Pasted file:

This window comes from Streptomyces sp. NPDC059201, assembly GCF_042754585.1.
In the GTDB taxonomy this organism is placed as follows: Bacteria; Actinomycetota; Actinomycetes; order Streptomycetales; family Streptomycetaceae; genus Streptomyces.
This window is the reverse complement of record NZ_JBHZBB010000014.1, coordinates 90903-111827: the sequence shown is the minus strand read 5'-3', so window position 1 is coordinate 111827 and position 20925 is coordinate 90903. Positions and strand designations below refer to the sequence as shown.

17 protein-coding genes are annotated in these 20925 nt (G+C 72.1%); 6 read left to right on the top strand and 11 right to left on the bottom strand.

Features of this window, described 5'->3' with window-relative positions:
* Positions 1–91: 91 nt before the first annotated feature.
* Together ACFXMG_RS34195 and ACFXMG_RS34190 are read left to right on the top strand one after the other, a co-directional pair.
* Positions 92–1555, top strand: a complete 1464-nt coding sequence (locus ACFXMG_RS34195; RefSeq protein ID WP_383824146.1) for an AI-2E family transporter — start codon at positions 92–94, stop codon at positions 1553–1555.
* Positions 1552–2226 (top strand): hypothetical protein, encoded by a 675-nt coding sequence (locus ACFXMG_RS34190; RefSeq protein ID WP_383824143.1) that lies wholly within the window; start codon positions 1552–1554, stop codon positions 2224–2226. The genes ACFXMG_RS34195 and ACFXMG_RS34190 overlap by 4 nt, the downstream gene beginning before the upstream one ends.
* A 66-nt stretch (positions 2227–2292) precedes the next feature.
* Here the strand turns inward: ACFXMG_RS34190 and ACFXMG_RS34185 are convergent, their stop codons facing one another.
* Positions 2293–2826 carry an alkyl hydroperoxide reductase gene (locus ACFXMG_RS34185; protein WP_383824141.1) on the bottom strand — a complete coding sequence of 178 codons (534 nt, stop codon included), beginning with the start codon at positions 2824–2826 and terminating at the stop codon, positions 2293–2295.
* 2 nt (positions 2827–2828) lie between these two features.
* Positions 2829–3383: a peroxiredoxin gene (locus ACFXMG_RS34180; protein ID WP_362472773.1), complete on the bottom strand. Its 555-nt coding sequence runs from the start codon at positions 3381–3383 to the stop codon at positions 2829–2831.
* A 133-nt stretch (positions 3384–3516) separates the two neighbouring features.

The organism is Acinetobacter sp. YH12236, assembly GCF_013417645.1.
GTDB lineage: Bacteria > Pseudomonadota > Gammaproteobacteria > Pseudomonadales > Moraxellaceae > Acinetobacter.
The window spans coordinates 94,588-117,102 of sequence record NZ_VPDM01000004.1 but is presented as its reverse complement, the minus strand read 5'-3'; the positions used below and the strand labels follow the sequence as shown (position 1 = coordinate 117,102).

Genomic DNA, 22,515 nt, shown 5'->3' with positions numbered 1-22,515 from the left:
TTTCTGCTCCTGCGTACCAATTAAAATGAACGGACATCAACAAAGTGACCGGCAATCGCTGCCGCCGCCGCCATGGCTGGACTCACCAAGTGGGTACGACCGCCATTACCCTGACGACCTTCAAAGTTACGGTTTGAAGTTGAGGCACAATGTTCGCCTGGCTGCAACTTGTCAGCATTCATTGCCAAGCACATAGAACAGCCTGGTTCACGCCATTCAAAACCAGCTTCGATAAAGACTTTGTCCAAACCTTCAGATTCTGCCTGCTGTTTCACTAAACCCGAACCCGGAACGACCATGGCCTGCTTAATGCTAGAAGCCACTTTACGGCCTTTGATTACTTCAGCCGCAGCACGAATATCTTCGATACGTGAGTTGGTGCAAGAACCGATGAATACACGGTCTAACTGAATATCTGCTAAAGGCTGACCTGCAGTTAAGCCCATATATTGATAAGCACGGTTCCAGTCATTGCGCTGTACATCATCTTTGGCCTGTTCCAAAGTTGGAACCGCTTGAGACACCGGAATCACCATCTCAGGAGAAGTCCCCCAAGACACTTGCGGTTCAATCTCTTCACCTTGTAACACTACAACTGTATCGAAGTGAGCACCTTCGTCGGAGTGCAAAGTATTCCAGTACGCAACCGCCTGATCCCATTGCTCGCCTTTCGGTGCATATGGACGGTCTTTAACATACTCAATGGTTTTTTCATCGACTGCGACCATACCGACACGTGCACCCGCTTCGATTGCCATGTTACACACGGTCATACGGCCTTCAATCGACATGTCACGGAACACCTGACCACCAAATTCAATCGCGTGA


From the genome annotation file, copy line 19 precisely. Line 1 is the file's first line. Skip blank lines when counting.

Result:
Genomic DNA, 22,515 nt, shown 5'->3' with positions numbered 1-22,515 from the left: